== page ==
Wednesday, June 24, 2020

Wildflower Wednesday

We walked the river trail today and there were some lovely wildflowers blooming.



this thistle was quite tall and the bee was happy
The patches of ferns were pretty, too. I love the curls as they grow towards opening.

I hope there are many beautiful sights in your neck of the woods, too!

Saturday, June 20, 2020

Happy Solstice!

At 22:43 tonight our time, summer solstice will arrive. Yay! From then on, ever so slowly, the seconds/minutes/hours of daylight will begin to dwindle a bit more each day. I am almost giddy thinking about it! I know there is plenty of yuck still to come as summer drags on, but I always feel just a little bit better knowing that at least I am heading towards my best time of year now.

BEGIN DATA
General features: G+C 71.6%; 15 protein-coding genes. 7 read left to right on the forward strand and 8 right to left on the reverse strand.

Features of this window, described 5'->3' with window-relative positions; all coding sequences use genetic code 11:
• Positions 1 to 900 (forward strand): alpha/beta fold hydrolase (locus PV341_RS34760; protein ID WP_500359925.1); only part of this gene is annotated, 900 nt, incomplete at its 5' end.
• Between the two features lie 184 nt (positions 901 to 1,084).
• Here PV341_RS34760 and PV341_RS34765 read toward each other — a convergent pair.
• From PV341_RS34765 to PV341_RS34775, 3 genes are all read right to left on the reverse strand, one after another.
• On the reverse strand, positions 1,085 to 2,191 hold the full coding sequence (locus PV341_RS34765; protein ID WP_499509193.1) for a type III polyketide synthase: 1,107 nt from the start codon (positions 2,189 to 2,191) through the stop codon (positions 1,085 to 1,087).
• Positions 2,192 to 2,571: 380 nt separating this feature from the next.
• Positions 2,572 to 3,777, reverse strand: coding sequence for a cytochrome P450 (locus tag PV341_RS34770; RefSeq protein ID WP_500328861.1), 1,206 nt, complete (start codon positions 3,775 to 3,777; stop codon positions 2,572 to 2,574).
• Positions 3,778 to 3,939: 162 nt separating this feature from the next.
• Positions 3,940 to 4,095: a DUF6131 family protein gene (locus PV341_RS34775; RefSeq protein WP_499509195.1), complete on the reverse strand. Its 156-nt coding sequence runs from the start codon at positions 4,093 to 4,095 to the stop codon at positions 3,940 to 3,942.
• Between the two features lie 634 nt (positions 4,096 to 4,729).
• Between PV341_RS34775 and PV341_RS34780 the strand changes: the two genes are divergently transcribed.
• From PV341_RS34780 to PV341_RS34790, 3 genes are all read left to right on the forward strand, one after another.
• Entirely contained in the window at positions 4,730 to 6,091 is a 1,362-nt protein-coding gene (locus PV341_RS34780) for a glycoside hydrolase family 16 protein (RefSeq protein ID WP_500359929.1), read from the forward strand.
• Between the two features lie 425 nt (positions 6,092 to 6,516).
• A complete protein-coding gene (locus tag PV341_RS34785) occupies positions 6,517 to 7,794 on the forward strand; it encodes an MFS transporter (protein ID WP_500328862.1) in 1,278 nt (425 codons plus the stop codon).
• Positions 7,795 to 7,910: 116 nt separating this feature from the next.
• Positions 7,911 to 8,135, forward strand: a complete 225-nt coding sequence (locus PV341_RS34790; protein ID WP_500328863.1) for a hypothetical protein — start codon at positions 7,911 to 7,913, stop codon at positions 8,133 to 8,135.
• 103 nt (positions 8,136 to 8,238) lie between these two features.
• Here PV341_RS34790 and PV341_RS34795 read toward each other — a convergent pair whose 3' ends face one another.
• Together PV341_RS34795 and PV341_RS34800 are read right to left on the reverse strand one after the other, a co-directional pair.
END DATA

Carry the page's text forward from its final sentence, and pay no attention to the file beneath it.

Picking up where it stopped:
Whether this day makes you happy because of the long hours of light or the upcoming journey towards the dark, I hope it's a good one where you are.

Monday, June 15, 2020

Finally! FO to FO

Just over a year ago, we visited Creeslough for a few days. As we always do, we walked around to various places, just to see what we would see. One day, we walked to Doe Castle. On the way, I spotted this on the side of the road and picked it up.
I knew this would be fun to use somehow, so I carried it to Doe Castle and back to our 'glamping villa.' Then I considered how I would carry it home on buses and in a full backpack. I didn't want to carry it lest the end stab myself or someone else and I didn't want it to punch through my pack, either. I ended up wrapping the bottom with a couple of cardboard cores from loo rolls and tying it with some yarn I had. Then I carefully placed this wrapped end in a yogurt jar and set this on the bottom of my backpack along the back before packing everything else. It worked well and I got it home with no damage to anyone or anything else. I poured boiling water over it a couple of times and wiped it down